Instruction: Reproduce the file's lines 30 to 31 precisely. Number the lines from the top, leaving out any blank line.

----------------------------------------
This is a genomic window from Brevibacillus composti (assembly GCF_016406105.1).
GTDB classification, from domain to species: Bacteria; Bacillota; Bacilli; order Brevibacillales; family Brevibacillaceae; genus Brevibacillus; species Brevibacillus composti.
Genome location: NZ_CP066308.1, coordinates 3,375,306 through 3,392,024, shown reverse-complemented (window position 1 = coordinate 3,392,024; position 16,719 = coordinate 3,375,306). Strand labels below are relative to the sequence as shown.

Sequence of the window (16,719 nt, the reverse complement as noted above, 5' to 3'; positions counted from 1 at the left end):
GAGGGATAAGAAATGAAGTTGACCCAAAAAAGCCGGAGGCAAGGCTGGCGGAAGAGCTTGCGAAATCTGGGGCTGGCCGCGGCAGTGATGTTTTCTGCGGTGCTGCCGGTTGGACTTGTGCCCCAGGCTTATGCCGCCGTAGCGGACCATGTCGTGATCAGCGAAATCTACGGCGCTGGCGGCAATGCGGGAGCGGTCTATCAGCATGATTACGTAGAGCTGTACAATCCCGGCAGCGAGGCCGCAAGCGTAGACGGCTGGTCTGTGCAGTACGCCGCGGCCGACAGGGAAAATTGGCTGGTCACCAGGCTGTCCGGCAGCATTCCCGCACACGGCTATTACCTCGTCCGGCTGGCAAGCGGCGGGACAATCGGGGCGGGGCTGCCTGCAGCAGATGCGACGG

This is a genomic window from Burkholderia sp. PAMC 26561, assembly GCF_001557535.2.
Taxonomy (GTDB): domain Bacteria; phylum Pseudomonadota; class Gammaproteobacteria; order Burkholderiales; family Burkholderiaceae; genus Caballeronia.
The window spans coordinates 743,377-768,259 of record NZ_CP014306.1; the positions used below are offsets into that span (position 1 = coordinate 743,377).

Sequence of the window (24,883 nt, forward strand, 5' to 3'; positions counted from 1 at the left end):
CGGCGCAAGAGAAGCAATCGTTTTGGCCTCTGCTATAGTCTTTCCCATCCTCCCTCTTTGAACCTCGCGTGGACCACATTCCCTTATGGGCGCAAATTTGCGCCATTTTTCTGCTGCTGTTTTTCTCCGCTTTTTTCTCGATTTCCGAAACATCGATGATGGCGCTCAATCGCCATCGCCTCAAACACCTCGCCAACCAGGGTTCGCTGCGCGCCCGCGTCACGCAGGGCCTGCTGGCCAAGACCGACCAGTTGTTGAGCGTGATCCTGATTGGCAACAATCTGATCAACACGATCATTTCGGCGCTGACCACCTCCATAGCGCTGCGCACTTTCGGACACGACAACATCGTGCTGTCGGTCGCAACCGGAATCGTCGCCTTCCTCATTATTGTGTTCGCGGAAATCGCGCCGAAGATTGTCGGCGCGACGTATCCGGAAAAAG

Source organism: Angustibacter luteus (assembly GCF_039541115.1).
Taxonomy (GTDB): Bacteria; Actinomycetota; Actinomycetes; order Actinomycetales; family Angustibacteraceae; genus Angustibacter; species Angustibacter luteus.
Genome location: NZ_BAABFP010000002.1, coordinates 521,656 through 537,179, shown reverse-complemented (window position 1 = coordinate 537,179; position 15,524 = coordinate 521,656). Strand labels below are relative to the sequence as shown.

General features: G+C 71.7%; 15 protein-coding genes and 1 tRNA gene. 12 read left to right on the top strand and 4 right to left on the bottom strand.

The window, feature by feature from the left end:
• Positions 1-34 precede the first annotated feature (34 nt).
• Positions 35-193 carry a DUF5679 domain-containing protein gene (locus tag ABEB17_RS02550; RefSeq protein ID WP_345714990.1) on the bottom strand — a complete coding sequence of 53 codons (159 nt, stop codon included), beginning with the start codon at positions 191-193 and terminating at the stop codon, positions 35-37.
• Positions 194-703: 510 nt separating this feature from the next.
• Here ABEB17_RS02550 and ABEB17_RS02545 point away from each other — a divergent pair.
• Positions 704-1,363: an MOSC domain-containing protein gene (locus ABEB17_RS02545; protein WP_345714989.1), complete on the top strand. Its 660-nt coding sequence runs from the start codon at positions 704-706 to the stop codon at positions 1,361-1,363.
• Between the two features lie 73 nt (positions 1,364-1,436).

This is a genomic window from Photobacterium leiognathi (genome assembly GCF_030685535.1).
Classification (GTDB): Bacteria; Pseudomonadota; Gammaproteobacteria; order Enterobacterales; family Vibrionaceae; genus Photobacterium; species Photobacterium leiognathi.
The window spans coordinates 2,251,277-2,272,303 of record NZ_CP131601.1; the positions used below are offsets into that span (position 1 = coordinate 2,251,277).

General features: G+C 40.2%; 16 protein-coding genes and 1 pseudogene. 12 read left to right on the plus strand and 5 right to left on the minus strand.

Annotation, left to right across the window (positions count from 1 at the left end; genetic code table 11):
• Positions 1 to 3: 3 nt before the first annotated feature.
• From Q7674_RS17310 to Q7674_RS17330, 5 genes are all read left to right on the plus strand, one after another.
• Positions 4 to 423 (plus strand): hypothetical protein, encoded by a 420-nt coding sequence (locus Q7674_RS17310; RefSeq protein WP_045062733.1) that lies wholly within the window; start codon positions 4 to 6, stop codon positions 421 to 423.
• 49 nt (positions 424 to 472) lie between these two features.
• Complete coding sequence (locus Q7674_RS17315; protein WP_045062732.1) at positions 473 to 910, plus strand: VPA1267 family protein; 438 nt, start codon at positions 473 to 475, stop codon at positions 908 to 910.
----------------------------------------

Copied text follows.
• 49 nt (positions 424 to 472) lie between these two features.
• Complete coding sequence (locus Q7674_RS17315; protein WP_045062732.1) at positions 473 to 910, plus strand: VPA1267 family protein; 438 nt, start codon at positions 473 to 475, stop codon at positions 908 to 910.